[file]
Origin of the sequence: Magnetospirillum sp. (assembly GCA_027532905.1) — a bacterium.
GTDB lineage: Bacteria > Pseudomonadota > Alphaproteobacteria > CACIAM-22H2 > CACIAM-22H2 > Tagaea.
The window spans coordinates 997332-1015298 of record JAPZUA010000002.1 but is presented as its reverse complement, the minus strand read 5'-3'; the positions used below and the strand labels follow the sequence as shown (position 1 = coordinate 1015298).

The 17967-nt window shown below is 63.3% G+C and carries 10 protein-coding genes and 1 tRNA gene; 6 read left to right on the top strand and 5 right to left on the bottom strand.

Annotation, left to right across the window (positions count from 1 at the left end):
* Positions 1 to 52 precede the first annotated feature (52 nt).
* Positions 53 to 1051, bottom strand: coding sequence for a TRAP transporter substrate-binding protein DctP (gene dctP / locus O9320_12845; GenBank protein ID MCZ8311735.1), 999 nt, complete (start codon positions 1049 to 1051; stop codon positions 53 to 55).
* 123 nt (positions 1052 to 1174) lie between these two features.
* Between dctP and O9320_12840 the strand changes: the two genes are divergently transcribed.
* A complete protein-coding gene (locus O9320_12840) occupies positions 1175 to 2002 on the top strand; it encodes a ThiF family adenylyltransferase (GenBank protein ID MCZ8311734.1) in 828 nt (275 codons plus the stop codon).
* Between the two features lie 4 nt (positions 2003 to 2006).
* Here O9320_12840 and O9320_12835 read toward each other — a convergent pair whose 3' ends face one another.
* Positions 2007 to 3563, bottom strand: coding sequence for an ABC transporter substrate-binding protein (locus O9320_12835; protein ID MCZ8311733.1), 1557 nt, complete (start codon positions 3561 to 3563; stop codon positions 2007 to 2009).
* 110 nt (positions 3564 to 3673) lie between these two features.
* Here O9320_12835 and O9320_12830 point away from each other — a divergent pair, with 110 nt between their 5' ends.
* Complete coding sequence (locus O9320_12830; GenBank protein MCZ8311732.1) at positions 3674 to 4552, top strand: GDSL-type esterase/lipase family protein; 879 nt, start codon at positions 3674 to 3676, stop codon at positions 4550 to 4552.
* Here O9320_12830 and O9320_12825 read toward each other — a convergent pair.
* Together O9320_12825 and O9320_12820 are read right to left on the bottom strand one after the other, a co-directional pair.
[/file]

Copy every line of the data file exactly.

Origin of the sequence: Magnetospirillum sp. (assembly GCA_027532905.1) — a bacterium.
GTDB lineage: Bacteria > Pseudomonadota > Alphaproteobacteria > CACIAM-22H2 > CACIAM-22H2 > Tagaea.
The window spans coordinates 997332-1015298 of record JAPZUA010000002.1 but is presented as its reverse complement, the minus strand read 5'-3'; the positions used below and the strand labels follow the sequence as shown (position 1 = coordinate 1015298).

The 17967-nt window shown below is 63.3% G+C and carries 10 protein-coding genes and 1 tRNA gene; 6 read left to right on the top strand and 5 right to left on the bottom strand.

Annotation, left to right across the window (positions count from 1 at the left end):
* Positions 1 to 52 precede the first annotated feature (52 nt).
* Positions 53 to 1051, bottom strand: coding sequence for a TRAP transporter substrate-binding protein DctP (gene dctP / locus O9320_12845; GenBank protein ID MCZ8311735.1), 999 nt, complete (start codon positions 1049 to 1051; stop codon positions 53 to 55).
* 123 nt (positions 1052 to 1174) lie between these two features.
* Between dctP and O9320_12840 the strand changes: the two genes are divergently transcribed.
* A complete protein-coding gene (locus O9320_12840) occupies positions 1175 to 2002 on the top strand; it encodes a ThiF family adenylyltransferase (GenBank protein ID MCZ8311734.1) in 828 nt (275 codons plus the stop codon).
* Between the two features lie 4 nt (positions 2003 to 2006).
* Here O9320_12840 and O9320_12835 read toward each other — a convergent pair whose 3' ends face one another.
* Positions 2007 to 3563, bottom strand: coding sequence for an ABC transporter substrate-binding protein (locus O9320_12835; protein ID MCZ8311733.1), 1557 nt, complete (start codon positions 3561 to 3563; stop codon positions 2007 to 2009).
* 110 nt (positions 3564 to 3673) lie between these two features.
* Here O9320_12835 and O9320_12830 point away from each other — a divergent pair, with 110 nt between their 5' ends.
* Complete coding sequence (locus O9320_12830; GenBank protein MCZ8311732.1) at positions 3674 to 4552, top strand: GDSL-type esterase/lipase family protein; 879 nt, start codon at positions 3674 to 3676, stop codon at positions 4550 to 4552.
* Here O9320_12830 and O9320_12825 read toward each other — a convergent pair.
* Together O9320_12825 and O9320_12820 are read right to left on the bottom strand one after the other, a co-directional pair.